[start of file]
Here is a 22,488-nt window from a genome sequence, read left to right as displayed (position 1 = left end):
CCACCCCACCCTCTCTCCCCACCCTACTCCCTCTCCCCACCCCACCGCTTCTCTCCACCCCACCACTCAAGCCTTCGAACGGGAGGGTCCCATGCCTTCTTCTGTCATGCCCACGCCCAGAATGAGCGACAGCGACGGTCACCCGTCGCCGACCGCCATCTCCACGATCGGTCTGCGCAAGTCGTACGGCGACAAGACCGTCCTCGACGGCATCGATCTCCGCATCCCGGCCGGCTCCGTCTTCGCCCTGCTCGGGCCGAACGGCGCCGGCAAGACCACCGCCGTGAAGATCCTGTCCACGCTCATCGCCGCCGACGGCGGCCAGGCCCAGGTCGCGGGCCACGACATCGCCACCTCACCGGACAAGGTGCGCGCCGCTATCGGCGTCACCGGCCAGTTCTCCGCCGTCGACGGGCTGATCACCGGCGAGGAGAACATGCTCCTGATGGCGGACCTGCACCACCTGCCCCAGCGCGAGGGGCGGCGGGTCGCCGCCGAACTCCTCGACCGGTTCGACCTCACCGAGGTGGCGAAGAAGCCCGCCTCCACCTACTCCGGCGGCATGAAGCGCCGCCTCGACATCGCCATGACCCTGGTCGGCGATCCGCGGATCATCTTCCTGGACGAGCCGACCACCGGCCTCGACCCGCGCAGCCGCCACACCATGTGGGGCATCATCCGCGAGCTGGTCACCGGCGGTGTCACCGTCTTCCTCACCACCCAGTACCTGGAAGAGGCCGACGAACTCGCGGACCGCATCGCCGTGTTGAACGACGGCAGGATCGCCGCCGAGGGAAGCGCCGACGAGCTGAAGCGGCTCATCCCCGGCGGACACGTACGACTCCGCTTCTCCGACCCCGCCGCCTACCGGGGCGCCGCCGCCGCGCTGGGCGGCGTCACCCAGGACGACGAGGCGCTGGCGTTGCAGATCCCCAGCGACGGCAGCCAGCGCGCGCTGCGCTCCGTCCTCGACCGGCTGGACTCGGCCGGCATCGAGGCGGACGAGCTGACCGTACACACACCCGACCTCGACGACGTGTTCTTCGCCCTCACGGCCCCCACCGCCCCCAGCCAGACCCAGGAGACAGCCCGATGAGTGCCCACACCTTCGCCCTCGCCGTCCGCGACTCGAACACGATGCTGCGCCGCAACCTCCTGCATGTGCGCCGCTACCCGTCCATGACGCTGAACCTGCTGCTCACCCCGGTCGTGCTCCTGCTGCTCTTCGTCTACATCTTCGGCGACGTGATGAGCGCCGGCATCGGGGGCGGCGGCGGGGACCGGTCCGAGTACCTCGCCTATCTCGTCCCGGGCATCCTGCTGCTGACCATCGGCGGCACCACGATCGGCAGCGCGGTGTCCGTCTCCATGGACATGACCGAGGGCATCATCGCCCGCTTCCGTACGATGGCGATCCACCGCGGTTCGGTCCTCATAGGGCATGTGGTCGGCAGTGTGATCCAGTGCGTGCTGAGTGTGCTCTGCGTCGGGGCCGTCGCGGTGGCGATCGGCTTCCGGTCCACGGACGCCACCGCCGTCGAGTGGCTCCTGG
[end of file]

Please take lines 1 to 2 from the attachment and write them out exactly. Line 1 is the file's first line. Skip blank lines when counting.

Here is a 22,488-nt window from a genome sequence, read left to right as displayed (position 1 = left end):
CCACCCCACCCTCTCTCCCCACCCTACTCCCTCTCCCCACCCCACCGCTTCTCTCCACCCCACCACTCAAGCCTTCGAACGGGAGGGTCCCATGCCTTCTTCTGTCATGCCCACGCCCAGAATGAGCGACAGCGACGGTCACCCGTCGCCGACCGCCATCTCCACGATCGGTCTGCGCAAGTCGTACGGCGACAAGACCGTCCTCGACGGCATCGATCTCCGCATCCCGGCCGGCTCCGTCTTCGCCCTGCTCGGGCCGAACGGCGCCGGCAAGACCACCGCCGTGAAGATCCTGTCCACGCTCATCGCCGCCGACGGCGGCCAGGCCCAGGTCGCGGGCCACGACATCGCCACCTCACCGGACAAGGTGCGCGCCGCTATCGGCGTCACCGGCCAGTTCTCCGCCGTCGACGGGCTGATCACCGGCGAGGAGAACATGCTCCTGATGGCGGACCTGCACCACCTGCCCCAGCGCGAGGGGCGGCGGGTCGCCGCCGAACTCCTCGACCGGTTCGACCTCACCGAGGTGGCGAAGAAGCCCGCCTCCACCTACTCCGGCGGCATGAAGCGCCGCCTCGACATCGCCATGACCCTGGTCGGCGATCCGCGGATCATCTTCCTGGACGAGCCGACCACCGGCCTCGACCCGCGCAGCCGCCACACCATGTGGGGCATCATCCGCGAGCTGGTCACCGGCGGTGTCACCGTCTTCCTCACCACCCAGTACCTGGAAGAGGCCGACGAACTCGCGGACCGCATCGCCGTGTTGAACGACGGCAGGATCGCCGCCGAGGGAAGCGCCGACGAGCTGAAGCGGCTCATCCCCGGCGGACACGTACGACTCCGCTTCTCCGACCCCGCCGCCTACCGGGGCGCCGCCGCCGCGCTGGGCGGCGTCACCCAGGACGACGAGGCGCTGGCGTTGCAGATCCCCAGCGACGGCAGCCAGCGCGCGCTGCGCTCCGTCCTCGACCGGCTGGACTCGGCCGGCATCGAGGCGGACGAGCTGACCGTACACACACCCGACCTCGACGACGTGTTCTTCGCCCTCACGGCCCCCACCGCCCCCAGCCAGACCCAGGAGACAGCCCGATGAGTGCCCACACCTTCGCCCTCGCCGTCCGCGACTCGAACACGATGCTGCGCCGCAACCTCCTGCATGTGCGCCGCTACCCGTCCATGACGCTGAACCTGCTGCTCACCCCGGTCGTGCTCCTGCTGCTCTTCGTCTACATCTTCGGCGACGTGATGAGCGCCGGCATCGGGGGCGGCGGCGGGGACCGGTCCGAGTACCTCGCCTATCTCGTCCCGGGCATCCTGCTGCTGACCATCGGCGGCACCACGATCGGCAGCGCGGTGTCCGTCTCCATGGACATGACCGAGGGCATCATCGCCCGCTTCCGTACGATGGCGATCCACCGCGGTTCGGTCCTCATAGGGCATGTGGTCGGCAGTGTGATCCAGTGCGTGCTGAGTGTGCTCTGCGTCGGGGCCGTCGCGGTGGCGATCGGCTTCCGGTCCACGGACGCCACCGCCGTCGAGTGGCTCCTGG